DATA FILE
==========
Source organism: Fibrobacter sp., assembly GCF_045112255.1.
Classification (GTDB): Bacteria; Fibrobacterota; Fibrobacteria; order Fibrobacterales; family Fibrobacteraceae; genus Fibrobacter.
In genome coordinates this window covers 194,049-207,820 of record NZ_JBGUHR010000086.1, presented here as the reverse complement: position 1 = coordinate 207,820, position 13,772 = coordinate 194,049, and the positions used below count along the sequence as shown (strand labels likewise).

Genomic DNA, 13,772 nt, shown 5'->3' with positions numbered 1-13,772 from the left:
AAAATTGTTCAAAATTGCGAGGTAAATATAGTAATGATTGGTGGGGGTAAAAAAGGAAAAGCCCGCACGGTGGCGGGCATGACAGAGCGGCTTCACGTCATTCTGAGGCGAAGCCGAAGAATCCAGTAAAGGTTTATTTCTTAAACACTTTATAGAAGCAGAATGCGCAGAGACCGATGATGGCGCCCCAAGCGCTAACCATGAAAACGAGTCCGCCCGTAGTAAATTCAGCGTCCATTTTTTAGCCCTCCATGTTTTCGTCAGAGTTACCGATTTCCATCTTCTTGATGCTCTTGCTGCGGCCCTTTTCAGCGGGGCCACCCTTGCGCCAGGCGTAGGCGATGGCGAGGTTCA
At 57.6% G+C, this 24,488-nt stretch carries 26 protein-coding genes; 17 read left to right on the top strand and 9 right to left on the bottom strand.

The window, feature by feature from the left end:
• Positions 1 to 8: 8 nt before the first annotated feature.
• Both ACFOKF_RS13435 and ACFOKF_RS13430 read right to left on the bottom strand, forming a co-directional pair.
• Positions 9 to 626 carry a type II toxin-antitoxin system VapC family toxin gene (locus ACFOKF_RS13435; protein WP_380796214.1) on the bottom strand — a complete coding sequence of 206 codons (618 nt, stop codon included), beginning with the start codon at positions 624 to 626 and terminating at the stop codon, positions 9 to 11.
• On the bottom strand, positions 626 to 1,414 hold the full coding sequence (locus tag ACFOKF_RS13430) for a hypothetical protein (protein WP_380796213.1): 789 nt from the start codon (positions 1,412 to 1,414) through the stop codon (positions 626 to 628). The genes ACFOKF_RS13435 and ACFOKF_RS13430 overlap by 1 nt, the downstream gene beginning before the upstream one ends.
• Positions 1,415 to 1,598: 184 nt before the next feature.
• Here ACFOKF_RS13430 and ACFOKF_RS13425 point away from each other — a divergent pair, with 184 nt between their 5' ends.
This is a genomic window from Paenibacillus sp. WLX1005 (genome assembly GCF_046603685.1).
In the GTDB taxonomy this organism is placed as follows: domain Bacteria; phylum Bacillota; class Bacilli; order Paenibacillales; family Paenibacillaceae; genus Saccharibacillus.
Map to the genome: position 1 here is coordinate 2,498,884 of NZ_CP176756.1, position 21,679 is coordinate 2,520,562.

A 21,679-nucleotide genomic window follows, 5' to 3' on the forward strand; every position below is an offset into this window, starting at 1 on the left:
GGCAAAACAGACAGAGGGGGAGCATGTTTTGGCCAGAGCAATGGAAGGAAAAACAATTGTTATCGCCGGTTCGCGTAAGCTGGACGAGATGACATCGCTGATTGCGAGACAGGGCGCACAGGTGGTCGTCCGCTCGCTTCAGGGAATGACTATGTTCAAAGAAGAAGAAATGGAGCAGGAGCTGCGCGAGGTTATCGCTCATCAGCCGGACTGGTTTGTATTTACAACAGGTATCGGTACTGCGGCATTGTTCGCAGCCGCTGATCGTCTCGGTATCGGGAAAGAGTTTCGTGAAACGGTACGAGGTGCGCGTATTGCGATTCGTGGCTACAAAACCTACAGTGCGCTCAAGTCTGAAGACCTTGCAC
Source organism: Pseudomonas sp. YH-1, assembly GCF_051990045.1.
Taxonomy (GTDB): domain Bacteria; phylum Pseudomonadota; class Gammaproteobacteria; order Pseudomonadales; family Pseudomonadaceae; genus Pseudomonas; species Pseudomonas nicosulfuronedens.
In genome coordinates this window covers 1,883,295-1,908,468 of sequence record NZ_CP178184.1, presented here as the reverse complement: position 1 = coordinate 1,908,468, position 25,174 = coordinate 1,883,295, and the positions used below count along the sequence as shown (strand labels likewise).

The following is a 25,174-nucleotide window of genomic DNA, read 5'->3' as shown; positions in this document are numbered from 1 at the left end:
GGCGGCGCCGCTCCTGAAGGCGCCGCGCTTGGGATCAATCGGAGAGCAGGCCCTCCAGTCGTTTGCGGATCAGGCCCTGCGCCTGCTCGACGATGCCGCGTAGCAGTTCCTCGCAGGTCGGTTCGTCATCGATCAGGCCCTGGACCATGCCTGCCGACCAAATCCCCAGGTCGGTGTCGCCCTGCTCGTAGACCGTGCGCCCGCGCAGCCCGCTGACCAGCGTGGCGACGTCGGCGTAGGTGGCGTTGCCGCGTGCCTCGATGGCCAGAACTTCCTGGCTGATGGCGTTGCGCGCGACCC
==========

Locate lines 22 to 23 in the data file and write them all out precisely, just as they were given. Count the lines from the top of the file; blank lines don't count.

The following is a 25,174-nucleotide window of genomic DNA, read 5'->3' as shown; positions in this document are numbered from 1 at the left end:
GGCGGCGCCGCTCCTGAAGGCGCCGCGCTTGGGATCAATCGGAGAGCAGGCCCTCCAGTCGTTTGCGGATCAGGCCCTGCGCCTGCTCGACGATGCCGCGTAGCAGTTCCTCGCAGGTCGGTTCGTCATCGATCAGGCCCTGGACCATGCCTGCCGACCAAATCCCCAGGTCGGTGTCGCCCTGCTCGTAGACCGTGCGCCCGCGCAGCCCGCTGACCAGCGTGGCGACGTCGGCGTAGGTGGCGTTGCCGCGTGCCTCGATGGCCAGAACTTCCTGGCTGATGGCGTTGCGCGCGACCC